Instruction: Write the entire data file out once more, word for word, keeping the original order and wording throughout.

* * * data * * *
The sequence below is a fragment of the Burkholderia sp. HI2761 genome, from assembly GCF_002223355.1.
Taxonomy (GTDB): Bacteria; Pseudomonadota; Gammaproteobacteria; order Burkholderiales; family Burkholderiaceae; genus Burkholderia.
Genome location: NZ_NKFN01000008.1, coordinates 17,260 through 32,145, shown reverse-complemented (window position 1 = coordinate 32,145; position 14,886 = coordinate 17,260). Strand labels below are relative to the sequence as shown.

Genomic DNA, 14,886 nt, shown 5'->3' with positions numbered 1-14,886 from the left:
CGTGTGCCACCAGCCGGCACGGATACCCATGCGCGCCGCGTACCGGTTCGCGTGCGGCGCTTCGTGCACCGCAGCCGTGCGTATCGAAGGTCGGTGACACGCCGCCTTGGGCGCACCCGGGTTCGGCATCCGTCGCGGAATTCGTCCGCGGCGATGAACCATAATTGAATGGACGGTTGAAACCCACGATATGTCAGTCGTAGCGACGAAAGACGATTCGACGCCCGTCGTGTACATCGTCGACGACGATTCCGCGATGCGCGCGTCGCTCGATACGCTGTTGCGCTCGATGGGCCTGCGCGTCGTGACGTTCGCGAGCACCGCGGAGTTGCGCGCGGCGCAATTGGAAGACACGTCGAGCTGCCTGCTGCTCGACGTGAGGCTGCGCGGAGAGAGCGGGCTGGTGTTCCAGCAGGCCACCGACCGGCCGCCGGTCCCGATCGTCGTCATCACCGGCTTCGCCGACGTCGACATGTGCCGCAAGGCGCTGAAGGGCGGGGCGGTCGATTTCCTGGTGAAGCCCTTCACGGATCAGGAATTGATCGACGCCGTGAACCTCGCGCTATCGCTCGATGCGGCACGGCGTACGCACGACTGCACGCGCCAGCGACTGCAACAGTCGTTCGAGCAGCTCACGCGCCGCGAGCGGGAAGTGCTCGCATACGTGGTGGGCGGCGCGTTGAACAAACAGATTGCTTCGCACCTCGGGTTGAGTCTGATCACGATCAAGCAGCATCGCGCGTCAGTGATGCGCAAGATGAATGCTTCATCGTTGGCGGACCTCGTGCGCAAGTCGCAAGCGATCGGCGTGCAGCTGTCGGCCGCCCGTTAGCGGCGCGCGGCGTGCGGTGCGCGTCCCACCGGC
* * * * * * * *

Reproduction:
The sequence below is a fragment of the Burkholderia sp. HI2761 genome, from assembly GCF_002223355.1.
Taxonomy (GTDB): Bacteria; Pseudomonadota; Gammaproteobacteria; order Burkholderiales; family Burkholderiaceae; genus Burkholderia.
Genome location: NZ_NKFN01000008.1, coordinates 17,260 through 32,145, shown reverse-complemented (window position 1 = coordinate 32,145; position 14,886 = coordinate 17,260). Strand labels below are relative to the sequence as shown.

Genomic DNA, 14,886 nt, shown 5'->3' with positions numbered 1-14,886 from the left:
CGTGTGCCACCAGCCGGCACGGATACCCATGCGCGCCGCGTACCGGTTCGCGTGCGGCGCTTCGTGCACCGCAGCCGTGCGTATCGAAGGTCGGTGACACGCCGCCTTGGGCGCACCCGGGTTCGGCATCCGTCGCGGAATTCGTCCGCGGCGATGAACCATAATTGAATGGACGGTTGAAACCCACGATATGTCAGTCGTAGCGACGAAAGACGATTCGACGCCCGTCGTGTACATCGTCGACGACGATTCCGCGATGCGCGCGTCGCTCGATACGCTGTTGCGCTCGATGGGCCTGCGCGTCGTGACGTTCGCGAGCACCGCGGAGTTGCGCGCGGCGCAATTGGAAGACACGTCGAGCTGCCTGCTGCTCGACGTGAGGCTGCGCGGAGAGAGCGGGCTGGTGTTCCAGCAGGCCACCGACCGGCCGCCGGTCCCGATCGTCGTCATCACCGGCTTCGCCGACGTCGACATGTGCCGCAAGGCGCTGAAGGGCGGGGCGGTCGATTTCCTGGTGAAGCCCTTCACGGATCAGGAATTGATCGACGCCGTGAACCTCGCGCTATCGCTCGATGCGGCACGGCGTACGCACGACTGCACGCGCCAGCGACTGCAACAGTCGTTCGAGCAGCTCACGCGCCGCGAGCGGGAAGTGCTCGCATACGTGGTGGGCGGCGCGTTGAACAAACAGATTGCTTCGCACCTCGGGTTGAGTCTGATCACGATCAAGCAGCATCGCGCGTCAGTGATGCGCAAGATGAATGCTTCATCGTTGGCGGACCTCGTGCGCAAGTCGCAAGCGATCGGCGTGCAGCTGTCGGCCGCCCGTTAGCGGCGCGCGGCGTGCGGTGCGCGTCCCACCGGC